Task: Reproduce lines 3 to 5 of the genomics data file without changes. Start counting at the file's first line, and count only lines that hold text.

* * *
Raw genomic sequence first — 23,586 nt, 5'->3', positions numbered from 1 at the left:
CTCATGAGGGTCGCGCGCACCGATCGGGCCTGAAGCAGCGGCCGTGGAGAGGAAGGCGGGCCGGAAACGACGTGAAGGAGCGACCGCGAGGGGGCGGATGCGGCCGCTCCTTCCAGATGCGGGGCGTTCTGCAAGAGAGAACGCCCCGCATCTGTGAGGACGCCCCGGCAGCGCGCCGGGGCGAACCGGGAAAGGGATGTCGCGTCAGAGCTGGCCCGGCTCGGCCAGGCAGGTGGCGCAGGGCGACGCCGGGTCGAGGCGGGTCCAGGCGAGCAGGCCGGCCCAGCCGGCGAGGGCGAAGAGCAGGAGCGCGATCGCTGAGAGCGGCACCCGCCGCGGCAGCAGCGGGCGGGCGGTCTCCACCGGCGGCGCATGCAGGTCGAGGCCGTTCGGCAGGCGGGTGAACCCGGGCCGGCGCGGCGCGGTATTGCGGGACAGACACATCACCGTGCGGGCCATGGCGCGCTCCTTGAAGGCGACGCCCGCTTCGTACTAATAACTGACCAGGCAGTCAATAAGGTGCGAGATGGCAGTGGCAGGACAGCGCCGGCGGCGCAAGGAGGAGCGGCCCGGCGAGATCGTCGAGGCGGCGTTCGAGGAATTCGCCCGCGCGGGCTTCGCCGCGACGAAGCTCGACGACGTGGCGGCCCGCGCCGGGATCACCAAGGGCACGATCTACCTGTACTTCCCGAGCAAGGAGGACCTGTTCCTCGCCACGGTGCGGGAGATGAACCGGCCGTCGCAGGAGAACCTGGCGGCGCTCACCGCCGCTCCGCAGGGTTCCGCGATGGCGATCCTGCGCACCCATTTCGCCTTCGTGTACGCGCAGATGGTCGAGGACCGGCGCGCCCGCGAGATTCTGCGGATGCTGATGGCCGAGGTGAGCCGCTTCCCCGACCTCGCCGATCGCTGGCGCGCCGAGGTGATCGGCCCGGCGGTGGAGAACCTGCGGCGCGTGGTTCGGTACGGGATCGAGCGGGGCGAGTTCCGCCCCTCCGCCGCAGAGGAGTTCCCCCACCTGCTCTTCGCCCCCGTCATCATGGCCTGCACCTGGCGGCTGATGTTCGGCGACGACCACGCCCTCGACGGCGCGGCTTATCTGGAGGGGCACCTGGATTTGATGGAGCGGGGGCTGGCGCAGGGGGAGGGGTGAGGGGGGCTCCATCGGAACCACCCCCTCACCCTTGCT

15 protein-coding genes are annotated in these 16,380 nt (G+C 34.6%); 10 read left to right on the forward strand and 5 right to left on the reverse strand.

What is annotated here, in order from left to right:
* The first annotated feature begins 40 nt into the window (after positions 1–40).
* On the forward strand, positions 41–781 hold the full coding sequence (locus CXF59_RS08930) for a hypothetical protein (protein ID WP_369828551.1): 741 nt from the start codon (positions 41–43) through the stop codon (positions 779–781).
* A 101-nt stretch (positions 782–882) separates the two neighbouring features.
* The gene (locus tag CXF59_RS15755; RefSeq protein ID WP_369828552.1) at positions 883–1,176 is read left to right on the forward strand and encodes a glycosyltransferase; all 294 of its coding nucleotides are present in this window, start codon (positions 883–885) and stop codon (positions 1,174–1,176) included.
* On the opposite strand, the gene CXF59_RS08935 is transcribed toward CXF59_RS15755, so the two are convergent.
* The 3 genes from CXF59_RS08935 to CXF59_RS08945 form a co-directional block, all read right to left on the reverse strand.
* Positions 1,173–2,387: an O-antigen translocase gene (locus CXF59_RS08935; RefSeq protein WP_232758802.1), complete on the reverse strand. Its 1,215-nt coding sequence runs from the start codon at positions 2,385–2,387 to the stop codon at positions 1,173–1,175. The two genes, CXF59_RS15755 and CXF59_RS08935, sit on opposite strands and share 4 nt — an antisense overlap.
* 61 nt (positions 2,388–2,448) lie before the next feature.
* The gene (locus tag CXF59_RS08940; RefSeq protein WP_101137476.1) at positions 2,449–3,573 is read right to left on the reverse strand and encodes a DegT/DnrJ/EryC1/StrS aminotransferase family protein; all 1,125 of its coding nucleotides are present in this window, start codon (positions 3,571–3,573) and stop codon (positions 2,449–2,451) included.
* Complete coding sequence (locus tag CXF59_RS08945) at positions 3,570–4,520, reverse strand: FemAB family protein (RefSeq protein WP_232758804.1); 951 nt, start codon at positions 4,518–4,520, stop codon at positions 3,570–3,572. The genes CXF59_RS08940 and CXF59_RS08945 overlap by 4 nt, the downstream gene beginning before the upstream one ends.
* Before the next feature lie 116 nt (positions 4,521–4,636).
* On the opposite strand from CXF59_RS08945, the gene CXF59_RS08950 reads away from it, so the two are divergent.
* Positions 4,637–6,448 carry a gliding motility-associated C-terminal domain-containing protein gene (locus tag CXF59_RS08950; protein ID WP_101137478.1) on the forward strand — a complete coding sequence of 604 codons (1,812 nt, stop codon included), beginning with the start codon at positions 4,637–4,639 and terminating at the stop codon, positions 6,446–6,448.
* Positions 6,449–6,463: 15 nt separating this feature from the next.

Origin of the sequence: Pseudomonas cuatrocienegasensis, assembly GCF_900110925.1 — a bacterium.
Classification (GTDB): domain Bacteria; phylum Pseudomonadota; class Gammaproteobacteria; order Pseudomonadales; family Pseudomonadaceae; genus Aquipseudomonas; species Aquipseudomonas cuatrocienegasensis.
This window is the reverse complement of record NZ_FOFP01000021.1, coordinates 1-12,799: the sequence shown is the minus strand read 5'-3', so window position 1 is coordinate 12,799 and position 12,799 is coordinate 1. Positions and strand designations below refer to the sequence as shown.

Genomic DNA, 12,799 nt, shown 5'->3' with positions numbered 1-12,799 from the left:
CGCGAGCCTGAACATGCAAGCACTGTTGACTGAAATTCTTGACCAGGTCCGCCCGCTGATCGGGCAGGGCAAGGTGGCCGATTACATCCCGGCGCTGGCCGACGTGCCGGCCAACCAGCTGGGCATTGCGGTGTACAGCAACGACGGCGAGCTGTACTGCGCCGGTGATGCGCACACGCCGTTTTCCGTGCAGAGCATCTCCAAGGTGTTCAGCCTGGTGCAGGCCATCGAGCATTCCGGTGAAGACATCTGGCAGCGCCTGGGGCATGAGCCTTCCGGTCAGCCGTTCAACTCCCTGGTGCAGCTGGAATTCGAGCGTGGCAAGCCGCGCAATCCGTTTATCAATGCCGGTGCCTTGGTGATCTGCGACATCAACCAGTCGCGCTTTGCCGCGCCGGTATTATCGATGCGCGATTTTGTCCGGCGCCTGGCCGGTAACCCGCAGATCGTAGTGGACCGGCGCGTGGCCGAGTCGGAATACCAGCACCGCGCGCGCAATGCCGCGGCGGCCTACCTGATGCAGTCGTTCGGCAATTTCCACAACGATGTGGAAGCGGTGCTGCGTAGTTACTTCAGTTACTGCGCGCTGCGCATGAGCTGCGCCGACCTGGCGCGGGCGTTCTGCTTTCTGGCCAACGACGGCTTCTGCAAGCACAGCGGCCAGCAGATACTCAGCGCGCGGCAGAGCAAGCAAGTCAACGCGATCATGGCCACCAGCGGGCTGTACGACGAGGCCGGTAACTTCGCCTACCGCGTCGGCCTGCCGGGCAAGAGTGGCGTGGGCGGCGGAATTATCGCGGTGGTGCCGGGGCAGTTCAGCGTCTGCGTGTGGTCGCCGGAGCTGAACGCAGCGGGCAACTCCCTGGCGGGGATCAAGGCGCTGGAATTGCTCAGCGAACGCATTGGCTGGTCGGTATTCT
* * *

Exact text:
15 protein-coding genes are annotated in these 16,380 nt (G+C 34.6%); 10 read left to right on the forward strand and 5 right to left on the reverse strand.

What is annotated here, in order from left to right:
* The first annotated feature begins 40 nt into the window (after positions 1–40).